Answer: The main reason the Ghost of Jacob Marley was “fettered”, is because he primarily concentrated on achieving personal affluence and disregarding the requests of those whom he might have facilitated with his affluence (Dickens 13). He now is chained for eternity. These chains also represent the burden of his own guilt that he must carry with him forever. In Stave I of A Christmas Carol, Dickens inscribes “I wear the chain I forged in life, replied the Ghost. “I made it link by link, and yard by yard; I girded it on of my own free will, and not of my own free will I wore it” (Dickens 13). In other words he did not build the “chain” the correct way throughout his lifetime by increasing his own prosperity and ignoring the poor. Marley sounds like he was a very selfish man like Scrooge.

Posted by: Timothy Pagliaro at January 26, 2015 05:45 PM

Jeffrey Wingfield
Dr. Hobbs
ENG 220CL On the Proverbial Road: Journeys of Transformation in Narrative CA01
26 January 2015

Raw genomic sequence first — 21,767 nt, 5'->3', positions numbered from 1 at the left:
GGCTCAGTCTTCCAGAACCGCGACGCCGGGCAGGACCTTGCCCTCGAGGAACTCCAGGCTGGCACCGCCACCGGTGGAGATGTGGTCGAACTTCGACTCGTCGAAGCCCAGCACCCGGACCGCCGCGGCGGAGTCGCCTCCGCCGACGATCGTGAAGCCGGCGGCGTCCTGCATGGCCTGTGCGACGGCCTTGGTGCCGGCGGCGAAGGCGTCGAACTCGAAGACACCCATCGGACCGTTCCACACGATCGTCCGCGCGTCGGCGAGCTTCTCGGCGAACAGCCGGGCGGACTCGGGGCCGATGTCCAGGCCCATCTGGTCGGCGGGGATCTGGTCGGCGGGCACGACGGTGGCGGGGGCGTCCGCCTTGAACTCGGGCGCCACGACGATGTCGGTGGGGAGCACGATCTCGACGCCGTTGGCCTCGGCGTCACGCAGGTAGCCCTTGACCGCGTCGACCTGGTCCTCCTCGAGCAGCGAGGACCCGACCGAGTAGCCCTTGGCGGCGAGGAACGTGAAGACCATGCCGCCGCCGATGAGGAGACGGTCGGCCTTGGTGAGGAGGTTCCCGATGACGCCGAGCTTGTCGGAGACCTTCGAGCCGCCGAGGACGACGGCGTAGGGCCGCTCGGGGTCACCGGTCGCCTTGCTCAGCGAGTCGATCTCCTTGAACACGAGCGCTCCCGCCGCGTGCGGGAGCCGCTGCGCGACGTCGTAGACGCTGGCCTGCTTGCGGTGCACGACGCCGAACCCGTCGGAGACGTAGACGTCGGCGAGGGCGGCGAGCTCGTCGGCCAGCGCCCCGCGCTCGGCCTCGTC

68: Stave Three: The Second of the Three Spirits: Describe the Cratchit family's toast to Scrooge. Use quoted passages from the text to support the part of your answer that appears in your own words.


The Cratchets makes a toast to Scrooge simply because it is Christmas Day. They believe so strongly in the spirit of the day that they are willing to toast "...the Ogre of the family"(Dickens 57). Dickens writes, "“I’ll drink his health for your sake and the Day’s,” said Mrs. Cratchit, “not for his. Long life to him!" (Dickens 57). They are very clear that they dislike him and are compelled only by the spirit of Christmas.

Posted by: Jeffrey Wingfield at January 26, 2015 08:09 PM

Kelsey Williams
Dr. Hobbs
ENG 220CL Journeys of Transformation in Narratives CA01
28 January 2015

Question: Stave 3: The Second of the Three Spirits: What did Scrooge do while his nephew and the others were playing games?

Answer: In Charles Dickens’ A Christmas Carol Scrooge, accompanied by the “Ghost of Christmas Present” (Dickens 48), witnesses various celebrations such as his nephew, Fred’s (Dickens 52-65). While visiting Fred, Scrooge becomes a participant in the game of How, When and Where (Dickens 64). Despite his voice not being heard “he sometimes came out with his guess quite loud, and very often guessed quite right,” (Dickens 64). Taking much pleasure in the group games, “he begged like a boy to be allowed to stay” (Dickens 64) until the conclusion of the final game of Yes and No (Dickens 64-65).

Posted by: Kelsey Williams at January 26, 2015 09:57 PM